Hara sat at the desk, on its raised platform, next to her mechanical bush dragon. It hung, quiescent just inside her reach, even though the bees could reach any part of it. She always felt as though she wasn't truly working on it, even when she spun code and her little sisters created it for her, unless she could lay hands on it.
It needed power. In her talks with the program mimicking Terence, it had commented on many things at all levels of technology, that provided motive power. Everything from muscle power up to the engine that could fly to the moon and even between stars seemed to depend on burning something.
In the tiny pocket of code she'd created to do this, the Hive began displaying things they could make for her, the modifications, engines that could be built and installed.
She turned over the extra dragon scales in her fingers, careful of the razor sharp edges. A frame off to one side of her desk was the container for a very small mist curtain that could actually show moving images so the Hive could show her how the various engines could work.
There. Well, the smallest of the engines, that actually powered the bees, were driven by motion. They caught motion and stored that tiniest of energies to drive all of their parts. A mechanism that mimicked an unengineered creature. Even if she placed those tiny molecules on every dragon scale it would be enough to give it the semblence of life, since even the wind could tickle the mechanical bush dragon. She had to come up with another name for it, since it only resembled a real, live, hatched dragon.
It looked like that kind of power... getting started from tiny motions – she pursed her lips. It would run a full 'on' cycle for perhaps six months. But while it was enough to have it fly or squirm through the air like a real dragon, it wasn't enough to have it move fast enough, hard enough, to be the weapon she thought they needed.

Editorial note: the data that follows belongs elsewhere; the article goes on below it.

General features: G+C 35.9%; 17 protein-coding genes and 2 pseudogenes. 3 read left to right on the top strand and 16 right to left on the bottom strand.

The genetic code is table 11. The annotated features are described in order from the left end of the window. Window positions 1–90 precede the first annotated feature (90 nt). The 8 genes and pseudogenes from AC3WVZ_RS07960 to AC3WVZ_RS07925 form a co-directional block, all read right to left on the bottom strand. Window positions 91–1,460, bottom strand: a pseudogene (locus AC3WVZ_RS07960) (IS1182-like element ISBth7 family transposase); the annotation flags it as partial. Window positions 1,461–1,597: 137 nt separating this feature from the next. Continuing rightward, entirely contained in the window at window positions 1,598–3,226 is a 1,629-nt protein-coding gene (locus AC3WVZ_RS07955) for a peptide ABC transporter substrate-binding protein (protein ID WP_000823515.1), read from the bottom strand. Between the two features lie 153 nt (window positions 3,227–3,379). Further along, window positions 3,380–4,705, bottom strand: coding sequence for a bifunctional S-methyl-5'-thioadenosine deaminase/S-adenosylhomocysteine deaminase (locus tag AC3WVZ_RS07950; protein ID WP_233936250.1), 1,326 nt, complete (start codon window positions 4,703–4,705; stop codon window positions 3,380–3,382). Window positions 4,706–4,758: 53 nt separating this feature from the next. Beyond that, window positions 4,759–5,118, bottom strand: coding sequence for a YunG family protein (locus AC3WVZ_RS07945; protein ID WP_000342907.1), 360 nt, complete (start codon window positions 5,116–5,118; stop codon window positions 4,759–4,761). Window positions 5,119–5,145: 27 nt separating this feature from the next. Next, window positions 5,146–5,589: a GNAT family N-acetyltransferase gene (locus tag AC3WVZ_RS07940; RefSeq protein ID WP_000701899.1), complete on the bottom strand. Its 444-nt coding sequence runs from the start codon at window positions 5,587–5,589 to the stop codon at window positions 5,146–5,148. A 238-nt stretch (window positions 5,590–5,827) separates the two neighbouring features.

Another cascade of images, each way of driving the dragon bulkier and heavier than the last. Something about the scale in her hands caught her eye. The flesh gave way to the central bone-like core before disappearing under the hard scale. She turned it over and looked again. It was not only the strongest, metal-laced structure they had, it was fireproof. The Lainz used the scales for everything. Fireproof.
In response to her thoughts an image came up on the mistwall. A very different looking dragonscale that burst into a blue flame that burned so hot it was almost invisible.
Hara closed her eyes and plunged all the way into code. “If this dragon I'm building had a way of making its scales burn like that, show me how fast it could move.” Even in code, she ducked under her desk as the image of the firedrake she was working on burst into flames and then blew a hole in the stone wall. Her eyes snapped open to see the moving image of what she'd seen in code repeat and then continue, the firedrake disappearing into the sky, its triple pairs of wing scales held rigidly, its body outlined by a heat shimmer that was hard to see in daylight, every scale on its body burning blue. Then it was gone and the mistwall showed only the falling fog of moisture.
She was soaked with fear sweat when she reached out to touch the firedrake still lying quietly in its cradle, all of its eye-patch sensors dull, scales hanging limp. “I think. I really think that's enough power.”